WADOWICE, Poland – On his knees, head bowed before bloodstained robes,
He was worshiping in a chapel at the John Paul II Center in Krakow, a sprawling complex where relics of the assassin's bullet in 1981.
To engineer, the man said he prefers to keep his prayers private and that only his first name, Wojciech, be used. But he was excited to talk about his beloved pope.
"Whenever I have a problem in my life, I come here to pray," Wojciech said.
The nation's favorite son, he still looms large in Polish life more than 40
From a towering 45-foot tall statue depicting the pope with outstretched hands that overlooks the city of Czestochowa, to the relics distributed to churches throughout the country – including drops of his blood in more than 100 parishes – Poland is awash in tributes to the man commonly referred to as "Our Pope."
But at a moment when the country finds itself nation's soul, the legacy of John Pau
"For everyone, he remains a positive point of reference," said Michal Luczewski, program director for the Center on the Thought of John Paul II in Warsaw.
For those on the political right, the pope is in for an inspiration in their battle against an increasing secular Europe, Mr. Luczewski said
Conservative voters, including many supporters of the governing Law and Justice Party, believe they are carrying on the pope's mission, especially the fight against abortion – an issue that continues to divorce this country with the most restrictive reproductive laws in Europe.
But on the other side, Poles who believe the Law and Justice party is in a state of disarray. undermining the judiciary system and controlling the state news media – find forceful rebukes to the creeping authoritarianism in the life and teachings of John Paul II.
"The newest members of the democratic family, John Paul II hoped to be reminder to the older George Weigel, the author of the "Witness to Hope," is a biography of John Paul II, said in a recent speech in Warsaw.
"I can not imagine that John Paul II would be happy with the condition of the world's democracies, both old and new, today," Mr. Weigel added.
In the Poland of 2019, even the Pope's childhood has become a contested meaning:
In a story familiar to every Pole, the pope came into the world just as Poland's status as a new free nation in dire jeopardy, with the Russian Red Army advancing across the country during the summer of 1920.
Marshal Jozef Pilsudski, Marshal Jozef Pilsudski,
It was only saved, against all odds, by "The Miracle on the Vistula." [1 9659004] "I believe Karol was given the name Jozef in a tribute to Pilsudski," said the Rev. Jacek Pietruszka, the director of the Holy Father. John Paul II Family Home in the ancient town of Wadowice, where the future pope was born in a modest apartment. His birthplace is now visited by some 250,000 people annually, close to 80 percent of them Polish.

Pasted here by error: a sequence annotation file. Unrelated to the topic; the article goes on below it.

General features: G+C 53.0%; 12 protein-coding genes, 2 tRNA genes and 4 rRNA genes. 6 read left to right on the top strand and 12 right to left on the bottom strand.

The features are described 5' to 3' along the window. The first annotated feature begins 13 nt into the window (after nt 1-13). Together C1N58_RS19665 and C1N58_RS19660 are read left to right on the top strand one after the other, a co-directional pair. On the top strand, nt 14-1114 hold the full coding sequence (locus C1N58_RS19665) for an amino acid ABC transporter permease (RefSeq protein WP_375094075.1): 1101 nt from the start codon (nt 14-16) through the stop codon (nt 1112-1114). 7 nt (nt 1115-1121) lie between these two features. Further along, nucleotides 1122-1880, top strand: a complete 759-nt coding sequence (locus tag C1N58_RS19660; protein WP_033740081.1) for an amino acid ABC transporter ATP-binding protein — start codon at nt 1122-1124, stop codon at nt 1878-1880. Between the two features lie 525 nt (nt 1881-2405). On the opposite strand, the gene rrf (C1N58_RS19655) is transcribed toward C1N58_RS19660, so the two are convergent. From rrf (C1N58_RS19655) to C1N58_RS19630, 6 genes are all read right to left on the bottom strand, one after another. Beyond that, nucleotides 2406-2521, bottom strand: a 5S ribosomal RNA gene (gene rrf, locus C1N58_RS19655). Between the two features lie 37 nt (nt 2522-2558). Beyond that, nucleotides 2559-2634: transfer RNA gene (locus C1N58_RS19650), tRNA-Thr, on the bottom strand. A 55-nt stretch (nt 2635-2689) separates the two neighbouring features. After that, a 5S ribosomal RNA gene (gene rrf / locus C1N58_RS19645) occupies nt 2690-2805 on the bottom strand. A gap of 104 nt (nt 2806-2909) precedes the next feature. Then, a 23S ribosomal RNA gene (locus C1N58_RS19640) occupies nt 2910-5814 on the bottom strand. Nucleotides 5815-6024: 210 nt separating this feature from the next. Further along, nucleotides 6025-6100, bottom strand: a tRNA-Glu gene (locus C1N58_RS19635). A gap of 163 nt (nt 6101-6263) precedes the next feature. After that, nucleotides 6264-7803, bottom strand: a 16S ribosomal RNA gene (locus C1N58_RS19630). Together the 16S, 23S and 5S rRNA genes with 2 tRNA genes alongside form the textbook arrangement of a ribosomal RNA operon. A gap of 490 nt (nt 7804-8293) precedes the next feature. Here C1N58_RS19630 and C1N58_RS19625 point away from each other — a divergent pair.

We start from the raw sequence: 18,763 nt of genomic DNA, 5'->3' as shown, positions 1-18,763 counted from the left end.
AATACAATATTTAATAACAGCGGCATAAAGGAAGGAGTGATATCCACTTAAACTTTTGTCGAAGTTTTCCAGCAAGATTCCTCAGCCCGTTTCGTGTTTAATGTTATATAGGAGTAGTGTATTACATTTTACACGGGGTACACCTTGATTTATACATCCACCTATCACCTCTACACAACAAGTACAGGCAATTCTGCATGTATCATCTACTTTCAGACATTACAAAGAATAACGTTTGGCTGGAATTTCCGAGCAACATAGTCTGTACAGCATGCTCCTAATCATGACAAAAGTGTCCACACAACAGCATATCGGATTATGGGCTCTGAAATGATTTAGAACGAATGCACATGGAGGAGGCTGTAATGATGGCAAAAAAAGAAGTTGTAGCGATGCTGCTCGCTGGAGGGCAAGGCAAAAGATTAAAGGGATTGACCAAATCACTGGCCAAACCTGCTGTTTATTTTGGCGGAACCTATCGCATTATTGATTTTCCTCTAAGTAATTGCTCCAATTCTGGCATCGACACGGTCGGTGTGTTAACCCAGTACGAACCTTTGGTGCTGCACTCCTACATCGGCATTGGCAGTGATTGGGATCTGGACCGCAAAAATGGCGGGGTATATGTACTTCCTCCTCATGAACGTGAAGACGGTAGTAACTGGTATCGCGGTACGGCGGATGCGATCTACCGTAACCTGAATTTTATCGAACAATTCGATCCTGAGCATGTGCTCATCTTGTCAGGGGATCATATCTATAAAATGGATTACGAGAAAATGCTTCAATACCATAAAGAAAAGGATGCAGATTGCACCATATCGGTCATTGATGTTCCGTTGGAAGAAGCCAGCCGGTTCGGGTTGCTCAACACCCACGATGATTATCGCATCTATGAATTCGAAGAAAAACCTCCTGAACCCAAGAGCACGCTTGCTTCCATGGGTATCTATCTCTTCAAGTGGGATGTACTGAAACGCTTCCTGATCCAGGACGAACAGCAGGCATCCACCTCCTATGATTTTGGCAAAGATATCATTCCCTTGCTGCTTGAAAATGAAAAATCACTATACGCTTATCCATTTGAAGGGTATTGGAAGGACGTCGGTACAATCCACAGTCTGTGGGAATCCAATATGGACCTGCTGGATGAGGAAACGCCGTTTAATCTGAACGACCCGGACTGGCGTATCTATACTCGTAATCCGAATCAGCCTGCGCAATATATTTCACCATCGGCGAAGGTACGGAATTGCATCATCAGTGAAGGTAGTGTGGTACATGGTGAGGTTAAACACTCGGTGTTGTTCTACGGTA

The Jewish community begins its life in a room dedicated to the history of the Jewish community, which then made
"Fundamental to the Polish spirit", "the pope wrote in" Memory and Identity, "published in 2005, the year of he died," is multiplicity "Pleased with a nation of many nations, many cultures, many religions."
Visitors can look out of the future at the clock on the wall of the local church it's famous inscription: "Time flies, eternity awaits." It's a short walk to his former school. Papadka Kremowka, or "Papal" cream cake.
Wadowice, his young adult adulthood, which he transformed into his own World War II. Poland's loss during the war was hard to fathom, with six million killed, including three million Jews.
John Paul, who moved to Krakow in 1938 to study acting, spent the majority of the time there as a laborer while he is attending a seminary school in secret. He was ordained a priest in 1946 and named archbishop of Krakow in 1964.
In the postwar communist years, party apparatchiks in Poland tried to control the church, and the pope's opposition to Communism would become a signature of his papacy.  When John Paul first returned to Poland as pope in 1979, one million people turned out in Warsaw's Victory Square to hear his call for solidarity.
"Be not afraid," he told the crowds.
Months later, a
But in the years following that, John Paul lamented the growing secularism in Western Europe and feared what would come from democracies unmoored from a moral foundation.
The Rev. Jakub Gil, a former student of the pope, said many in conservative circles in Poland share John Paul's concerns, and feel as if their faith is under victory from outside f orces.
"The threat comes from the West, and it's one of those ridicules of Polish identity," said Father Gil, standing outside the Basilica of the Presentation of the Blessed Virgin Mary in Wadowice, where John Paul was baptized. [19659010Theideaof"tolerance"espousedbyleadersinBrusselshesaidcastigates
But in a Europe where nationalist forces are pushing against Brussels and threatening to splinter the bloc, the pope can impart "important lessons about patriotism for today," Mr. Weigel, the pope's biographer, said in his speech in Warsaw.
The pope's patriotism Mr. Weigel said, "What is not chauvinistic or xenophobic. It was not closed in itself, but "
" Poland, sometimes betrayed and often ignored by the West, which, "he insisted," woven into the tapestry of Europe. "
Beata Borovka, who was tending flowers outside St. Stanislaus Kostka Church in Warsaw, said the pope was saddened even in his lifetime to witness the fading of the solidarity that had helped the country win its freedom.
"Poland today is once again divided, "she said. "It seems that history teaches us that history teaches us nothing."